Roasted Kale Chip Taste Test, Lessons from The Lunch Lady

Lesson learned from this Taste Test (and nearly every other one ever done) – children’s reactions to food are often very different that we expect. In fact, the fewer expectations that the adults have, the more likely children are to experience new foods for themselves. Often their reaction is more positive than we expect.

My second inspiration was a series of photos from EATS (Eat Awesome Things at School) Park City from a Taste Test of butternut squash. I was first impressed by the beautifully appealing display of the samples. There are some benefits of serving samples in a resort town like Park City, Utah – the “roasted Butternut Squash was perfectly cooked by the esteemed The Farm Restaurant at Canyons Resort.”

Butternut Squash Taste Test, EATS Park City, Utah

Butternut Squash Taste Test, EATS Park City, Utah

EATS Park City is doing a really terrific job of engaging community support for #RealSchoolFood. I had the pleasure of meeting with EATS Park City last summer and am impressed with how positively they are working with the school nutrition program and other local businesses. The organically grown squash came from Parker Produce, a 140 year old farm in northern Utah – and the Taste Tests are funded by The Park City Community Foundation and the Park City Sunrise Rotary Club

It is important to remember that while the town has many wealthy visitors a significant number of students have not been exposed to fine dining in local restaurants – or to foods like butternut squash. One elementary school student was concern that the squash contained nuts!

Middle School Students Taste Roasted Butternut Squash

Middle School Students Taste Roasted Butternut Squash

Another lesson learned: Children may perceive new foods in ways that we cannot even imagine, especially if the food item is an everyday food for us. While Taste Tests may seem easy enough – just put out samples and have kids eat them, it can also be helpful to take a more structured approach. Fortunately, there are two great resources – both free for downloading – to help you make the most of tasting #RealSchoolFood:

In both these guides you will find tips and forms to make Taste Tests more fun, more successful and more effective in expanding student food horizons. Here are some examples of the forms from the Vermont FEED Guide.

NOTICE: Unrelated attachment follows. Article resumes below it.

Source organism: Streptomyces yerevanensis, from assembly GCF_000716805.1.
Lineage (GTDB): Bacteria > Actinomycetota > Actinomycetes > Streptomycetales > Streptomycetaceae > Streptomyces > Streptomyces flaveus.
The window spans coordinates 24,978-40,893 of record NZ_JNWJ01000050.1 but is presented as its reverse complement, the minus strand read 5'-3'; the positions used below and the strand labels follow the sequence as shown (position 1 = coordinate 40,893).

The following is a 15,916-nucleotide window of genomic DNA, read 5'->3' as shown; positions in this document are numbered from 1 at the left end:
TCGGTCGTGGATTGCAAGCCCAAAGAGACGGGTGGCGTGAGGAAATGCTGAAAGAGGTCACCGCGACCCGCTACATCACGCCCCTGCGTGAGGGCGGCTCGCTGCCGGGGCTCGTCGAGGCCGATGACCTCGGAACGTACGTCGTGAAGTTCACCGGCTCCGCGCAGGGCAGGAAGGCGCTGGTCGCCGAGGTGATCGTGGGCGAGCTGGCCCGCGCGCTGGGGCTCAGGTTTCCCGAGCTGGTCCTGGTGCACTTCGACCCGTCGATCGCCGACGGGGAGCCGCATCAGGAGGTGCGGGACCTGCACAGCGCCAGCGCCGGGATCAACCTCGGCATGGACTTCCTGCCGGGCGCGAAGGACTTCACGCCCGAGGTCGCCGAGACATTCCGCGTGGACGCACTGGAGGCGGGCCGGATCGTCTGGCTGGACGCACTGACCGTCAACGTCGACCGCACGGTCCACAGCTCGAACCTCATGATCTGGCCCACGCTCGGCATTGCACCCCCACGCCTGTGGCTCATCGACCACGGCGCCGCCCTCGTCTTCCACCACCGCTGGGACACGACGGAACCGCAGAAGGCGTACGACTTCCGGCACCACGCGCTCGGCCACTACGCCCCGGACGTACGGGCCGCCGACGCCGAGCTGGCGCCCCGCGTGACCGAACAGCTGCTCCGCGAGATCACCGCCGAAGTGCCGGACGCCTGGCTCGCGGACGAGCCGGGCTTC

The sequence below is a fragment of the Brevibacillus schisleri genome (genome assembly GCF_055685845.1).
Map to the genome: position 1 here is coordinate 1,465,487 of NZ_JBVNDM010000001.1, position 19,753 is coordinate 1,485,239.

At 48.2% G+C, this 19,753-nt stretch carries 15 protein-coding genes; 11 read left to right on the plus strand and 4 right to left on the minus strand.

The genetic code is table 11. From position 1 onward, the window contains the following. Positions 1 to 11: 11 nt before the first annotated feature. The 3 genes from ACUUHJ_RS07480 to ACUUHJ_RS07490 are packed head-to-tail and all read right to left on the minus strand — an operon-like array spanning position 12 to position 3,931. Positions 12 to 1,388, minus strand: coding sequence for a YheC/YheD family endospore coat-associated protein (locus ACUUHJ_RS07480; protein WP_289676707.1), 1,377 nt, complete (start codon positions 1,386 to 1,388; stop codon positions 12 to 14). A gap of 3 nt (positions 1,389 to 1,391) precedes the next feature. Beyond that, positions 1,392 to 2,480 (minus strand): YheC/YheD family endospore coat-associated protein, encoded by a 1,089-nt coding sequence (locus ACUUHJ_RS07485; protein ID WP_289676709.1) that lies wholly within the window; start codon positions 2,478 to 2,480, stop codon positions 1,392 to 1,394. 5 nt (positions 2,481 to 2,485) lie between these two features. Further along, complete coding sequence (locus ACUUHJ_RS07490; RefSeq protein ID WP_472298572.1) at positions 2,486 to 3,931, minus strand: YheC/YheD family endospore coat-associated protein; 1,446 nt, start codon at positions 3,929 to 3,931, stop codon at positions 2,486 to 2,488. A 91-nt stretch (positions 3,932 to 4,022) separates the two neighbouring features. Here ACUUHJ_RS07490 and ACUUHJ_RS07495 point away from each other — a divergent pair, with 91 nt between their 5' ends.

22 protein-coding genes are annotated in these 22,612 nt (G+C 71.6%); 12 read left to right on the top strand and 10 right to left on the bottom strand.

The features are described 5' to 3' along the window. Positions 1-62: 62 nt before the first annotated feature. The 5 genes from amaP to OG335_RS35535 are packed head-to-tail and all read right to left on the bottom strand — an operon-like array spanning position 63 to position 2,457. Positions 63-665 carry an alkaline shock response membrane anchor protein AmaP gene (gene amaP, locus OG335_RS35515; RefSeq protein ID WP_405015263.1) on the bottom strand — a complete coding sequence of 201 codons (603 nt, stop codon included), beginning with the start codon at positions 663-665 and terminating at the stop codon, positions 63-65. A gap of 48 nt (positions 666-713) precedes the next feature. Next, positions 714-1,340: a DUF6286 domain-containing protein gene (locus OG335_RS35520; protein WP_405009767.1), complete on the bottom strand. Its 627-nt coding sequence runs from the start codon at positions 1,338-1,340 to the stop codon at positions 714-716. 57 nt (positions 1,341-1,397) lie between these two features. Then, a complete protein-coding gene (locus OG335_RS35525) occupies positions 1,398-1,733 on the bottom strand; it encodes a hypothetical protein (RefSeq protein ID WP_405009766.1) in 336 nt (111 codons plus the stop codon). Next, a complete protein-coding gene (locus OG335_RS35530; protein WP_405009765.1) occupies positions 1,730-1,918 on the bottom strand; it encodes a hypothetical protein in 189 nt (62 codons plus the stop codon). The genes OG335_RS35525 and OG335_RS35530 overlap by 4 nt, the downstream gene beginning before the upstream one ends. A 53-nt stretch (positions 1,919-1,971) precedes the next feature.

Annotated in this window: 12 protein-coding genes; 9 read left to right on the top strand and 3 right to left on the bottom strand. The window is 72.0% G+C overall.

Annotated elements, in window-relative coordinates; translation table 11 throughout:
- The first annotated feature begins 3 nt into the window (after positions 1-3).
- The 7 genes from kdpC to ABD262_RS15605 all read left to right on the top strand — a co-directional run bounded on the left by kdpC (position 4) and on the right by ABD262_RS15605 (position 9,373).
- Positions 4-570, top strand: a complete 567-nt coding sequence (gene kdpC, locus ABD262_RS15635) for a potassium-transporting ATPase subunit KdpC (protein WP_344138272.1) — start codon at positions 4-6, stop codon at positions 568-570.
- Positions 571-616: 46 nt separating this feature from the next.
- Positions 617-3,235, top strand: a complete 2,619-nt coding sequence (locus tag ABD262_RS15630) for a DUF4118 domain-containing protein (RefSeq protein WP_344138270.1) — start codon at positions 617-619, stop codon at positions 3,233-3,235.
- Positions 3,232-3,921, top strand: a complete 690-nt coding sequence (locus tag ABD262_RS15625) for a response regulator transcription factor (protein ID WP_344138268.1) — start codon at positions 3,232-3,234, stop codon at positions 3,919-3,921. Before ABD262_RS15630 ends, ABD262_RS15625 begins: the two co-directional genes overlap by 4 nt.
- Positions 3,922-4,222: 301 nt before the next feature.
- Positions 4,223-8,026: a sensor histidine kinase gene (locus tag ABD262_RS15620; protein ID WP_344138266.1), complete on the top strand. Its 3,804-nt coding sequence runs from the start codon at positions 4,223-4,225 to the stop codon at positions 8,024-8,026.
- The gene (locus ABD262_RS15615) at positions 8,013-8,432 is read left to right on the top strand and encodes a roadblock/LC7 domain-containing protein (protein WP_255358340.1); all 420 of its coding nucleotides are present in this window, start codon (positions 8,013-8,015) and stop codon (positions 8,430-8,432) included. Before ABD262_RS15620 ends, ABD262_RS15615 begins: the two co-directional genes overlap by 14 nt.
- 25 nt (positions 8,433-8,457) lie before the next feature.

Sample pages from Vermont Feed's Guide To Taste Testing Local Foods In Schools

Sample pages from Vermont Feed’s Guide To Taste Testing Local Foods In Schools

31 days of #RealSchoolFood: Celebrating the Season

Yesterday’s focus on pizza made us think of Elf on the Shelf at school. What’s the connection you ask? It’s the dedicated and creative folks at Billerica (MA) Public Schools Nutrition Services, headed up by April M. Laskey, SNS, Director of School Nutrition and Dina Wiroll, Nutrition Services Site Coordinator. Yesterday Jimmy the Kitchen Elf, from the Kennedy Elementary School enjoyed pizza, milk, yummy salad and an apple with his reindeer friend. What a fun way to connect school meals to seasonal fun that students may also be doing at home.

Jimmy the Kitchen Elm enjoys a complete school lunch at Kennedy Elementary School, Billerica, Massachusetts

Jimmy the Kitchen Elm enjoys a complete school lunch at Kennedy Elementary School, Billerica, Massachusetts

Elves were showing up all over Billerica Nutrition Services this week. On Thursday, as part of Massachusetts Harvest of the Month and BPS Taste it Thursday even the Elf on the Shelf got his yummy roasted carrot ‘fries.’

Elves love Harvest of the Mouth Roasted Carrot Fries in Billerica, Massachusetts

Elves love Harvest of the Mouth Roasted Carrot Fries in Billerica, Massachusetts